Pascual Zapater Barrús
36 Carrer Circumval·lacio, Piera, Catalunya, 08784, Spain
About the Artist/Site
The second to last child of eleven born to truck farmer Valentín Zapater and his wife Teresa Barrús, Pascual grew up in the small village of Huerto in Aragón’s Huesca province. He enjoyed attending the local school and did well with the basics of reading, writing, and arithmetic; no additional subjects were offered. He began working as soon as he could, first as a young sheep-herder, then an apprentice shepherd, and then as a mule-driver. He was a hard worker, and although there were jobs to be had in his village, he chafed at the lack of opportunities and the modest boundaries of what might be offered, and after he left for his military service at the age of 21 he never really returned.
Moving to Barcelona, he began work in construction as a “peón;” he’d always been good at working with his hands, and soon he moved up in his vocation, taking on larger projects with more responsibility that were assigned by his boss. At the same time, he and one of his brothers, a plumber, decided to mount their own business, working on weekends and enjoying the independence that this provided. Their business did well, and soon they had so many clients that they had to make it their primary concern, so Pascual left the post of his previous employer. But his brother died young, and Pascual was left with dealing with the business on his own – as well as raising the funds to buy out his widow’s brother, some 8 million pesetas, the equivalent at the time of almost $50,000.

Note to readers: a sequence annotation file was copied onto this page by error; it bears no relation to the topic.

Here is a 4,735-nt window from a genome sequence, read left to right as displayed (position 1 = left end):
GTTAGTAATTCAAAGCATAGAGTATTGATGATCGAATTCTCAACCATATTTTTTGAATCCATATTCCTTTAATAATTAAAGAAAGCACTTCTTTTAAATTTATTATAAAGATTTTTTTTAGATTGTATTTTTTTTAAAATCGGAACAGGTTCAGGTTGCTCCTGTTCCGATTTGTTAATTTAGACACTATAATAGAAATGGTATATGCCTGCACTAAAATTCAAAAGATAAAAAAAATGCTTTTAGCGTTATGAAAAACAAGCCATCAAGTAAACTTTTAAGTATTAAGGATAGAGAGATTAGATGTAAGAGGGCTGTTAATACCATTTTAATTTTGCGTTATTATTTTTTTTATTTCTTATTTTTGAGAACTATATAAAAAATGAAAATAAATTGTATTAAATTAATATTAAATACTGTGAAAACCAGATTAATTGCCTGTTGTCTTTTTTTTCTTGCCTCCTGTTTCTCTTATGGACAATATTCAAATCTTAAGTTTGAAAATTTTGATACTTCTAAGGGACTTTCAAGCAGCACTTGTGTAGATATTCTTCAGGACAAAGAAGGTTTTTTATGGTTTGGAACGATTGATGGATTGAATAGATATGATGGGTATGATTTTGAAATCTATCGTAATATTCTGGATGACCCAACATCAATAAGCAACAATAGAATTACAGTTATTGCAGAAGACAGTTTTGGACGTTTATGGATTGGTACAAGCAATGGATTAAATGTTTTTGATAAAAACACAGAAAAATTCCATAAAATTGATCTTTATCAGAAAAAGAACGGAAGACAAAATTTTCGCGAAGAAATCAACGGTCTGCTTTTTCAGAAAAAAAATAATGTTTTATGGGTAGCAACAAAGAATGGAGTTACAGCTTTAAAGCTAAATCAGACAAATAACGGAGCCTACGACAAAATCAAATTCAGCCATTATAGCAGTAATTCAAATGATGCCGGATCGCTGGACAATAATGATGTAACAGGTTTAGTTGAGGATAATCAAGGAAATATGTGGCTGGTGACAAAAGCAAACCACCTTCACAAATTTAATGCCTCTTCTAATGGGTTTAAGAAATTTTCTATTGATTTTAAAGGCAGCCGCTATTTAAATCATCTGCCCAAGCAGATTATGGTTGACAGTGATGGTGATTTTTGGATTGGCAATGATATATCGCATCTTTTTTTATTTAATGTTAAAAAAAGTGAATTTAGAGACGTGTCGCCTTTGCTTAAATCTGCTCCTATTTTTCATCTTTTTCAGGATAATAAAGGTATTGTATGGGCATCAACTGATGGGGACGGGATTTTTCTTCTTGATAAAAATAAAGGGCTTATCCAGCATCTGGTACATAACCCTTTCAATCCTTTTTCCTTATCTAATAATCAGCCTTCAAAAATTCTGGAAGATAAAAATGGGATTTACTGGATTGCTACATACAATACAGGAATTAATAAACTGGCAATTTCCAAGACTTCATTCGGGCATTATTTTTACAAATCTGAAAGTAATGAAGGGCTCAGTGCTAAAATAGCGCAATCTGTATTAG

In 1975 he met his future wife, Purificación Barros Fernández, at the Centro Aragón in Barcelona; they married that same year and soon had four children, three boys and a girl. Around 1985, while still living in Barcelona, he purchased three adjoining parcels with an expansive two-story house in the rural area of Piera, nestled in the Penedès region now so famous for its wines and champagnes. Coming out to the country on weekends, he enhanced the property with a beautiful garden and other accoutrements.